Some of these faults are being worked on though. Like synchronised conversations, but Tox really is in a very early stage in development. So keep that in mind!

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WebP vs. JPEG - Which Image Format Is The Best?

4 years ago  •  Reviews

I like technology. Especially technology that’s open source. This is where the image format WebP really got my attention. Not only is WebP an open format, but it also promises between 28-48% in file-size reduction! Wow! That’s amazing. Even though our internet connections become faster and faster, we still want to savor as much bandwidth as possible and spend less time waiting for a page to load.

Let’s start out with a quick comparison between JPEG, PNG and WebP.

Comparison JPEG PNG WebP
Browser Support All All Chrome, Opera, Firefox
Open Format? No Yes Yes
Alpha Channel? No Yes Yes
Lossless? No Yes Yes
Animation? No No Yes

This is my rough comparison between these 3 image formats. I included PNG just because. In general, WebP  can achieve a much smaller file size than the PNG format and I'm a lot more interested in seeing if WebP can compete with the closed format, JPEG.

You will need to use a browser that supports the WebP format, before you can actually see the comparison. You can also download the images and make the comparison, should you have other software that's capable of handling WebP. If you do have a capable browser, simply hover over the images with your mouse to see the difference.

JPEG File WebP File


I must admit, I'm no photographer, but I am a "perfectionist". I like to have my images look the best they possibly can. Some people just keep compressing their images, ruining the quality beyond bad.

I started out with compressing the JPEG as far as I could, before I felt it started to become pixelated and noisy/grain-ish. I'm sure a lot of people would say I could go further, but I already think I went too far! Even when the JPEG is compressed 60%, its size is still bigger than its WebP counterpart...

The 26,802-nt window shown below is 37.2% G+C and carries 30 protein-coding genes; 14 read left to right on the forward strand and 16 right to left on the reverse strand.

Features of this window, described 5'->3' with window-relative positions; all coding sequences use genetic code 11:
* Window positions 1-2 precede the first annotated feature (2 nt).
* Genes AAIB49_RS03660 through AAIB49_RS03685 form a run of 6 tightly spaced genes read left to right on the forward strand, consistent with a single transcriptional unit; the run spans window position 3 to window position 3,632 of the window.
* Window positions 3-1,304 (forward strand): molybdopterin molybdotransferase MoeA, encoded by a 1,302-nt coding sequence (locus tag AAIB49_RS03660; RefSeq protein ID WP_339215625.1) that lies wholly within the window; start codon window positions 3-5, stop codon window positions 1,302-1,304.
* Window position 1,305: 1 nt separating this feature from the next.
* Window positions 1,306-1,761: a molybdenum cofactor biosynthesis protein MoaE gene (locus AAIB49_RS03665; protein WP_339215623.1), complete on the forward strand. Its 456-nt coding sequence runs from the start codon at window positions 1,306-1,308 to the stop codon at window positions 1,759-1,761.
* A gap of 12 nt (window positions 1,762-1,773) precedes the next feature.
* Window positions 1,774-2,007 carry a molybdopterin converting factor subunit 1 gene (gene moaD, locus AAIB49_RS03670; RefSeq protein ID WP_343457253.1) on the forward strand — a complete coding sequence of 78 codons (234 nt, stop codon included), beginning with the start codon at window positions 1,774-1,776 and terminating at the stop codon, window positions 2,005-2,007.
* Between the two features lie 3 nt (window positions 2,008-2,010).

JPEG File WebP File


Here I couldn't venture that far with the compression before my eyes started to bleed. If you look closely at the stones beneath the white house, on the left, you will see how the stones gets blurry on the WebP image. This is something I see again and again. WebP tends to blur out the image, the more you compress it. When it comes to JPEG, the image gets more noisy. So it really depends on the image. Does it still look fine with a little blur? Or should it look a little noisy instead? It's a tradeoff, I guess. In this case, we save about 20KB if we were using the WebP format, but someone could most likely get the JPEG format down to that size as well, if that person is ready to compromise the quality even further.

JPEG File WebP File


Here's one where I just went to the extreme and compressed it as much as possible, without totally ruining the image. Judge for yourself.

I must admit, it's hard to see THAT big of a difference between the two formats. Obviously, JPEG is a lot more convenient for most people. It's a standard and everything supports it's. However, WebP is an open format and I love that. That's really enough for me and all it take is a little code, a converter and you are ready to serve the WebP format to Chrome and Opera users, and JPEG for the rest.

There's a good amount of WebP converters out there and I'm sure you'll get different results from all of them. I used gThumb 3.2.7 to compress the images and I really don't have any idea how good gThumb is. I think it did the job though.

Anyway, thanks for reading my very first post. I hope you enjoyed some of it. I don't claim to be a pro! If you have any suggestions or comments, please don't hold back. I'm thinking of doing a comparison between WebP and GIF. So let me know if that might have an interest!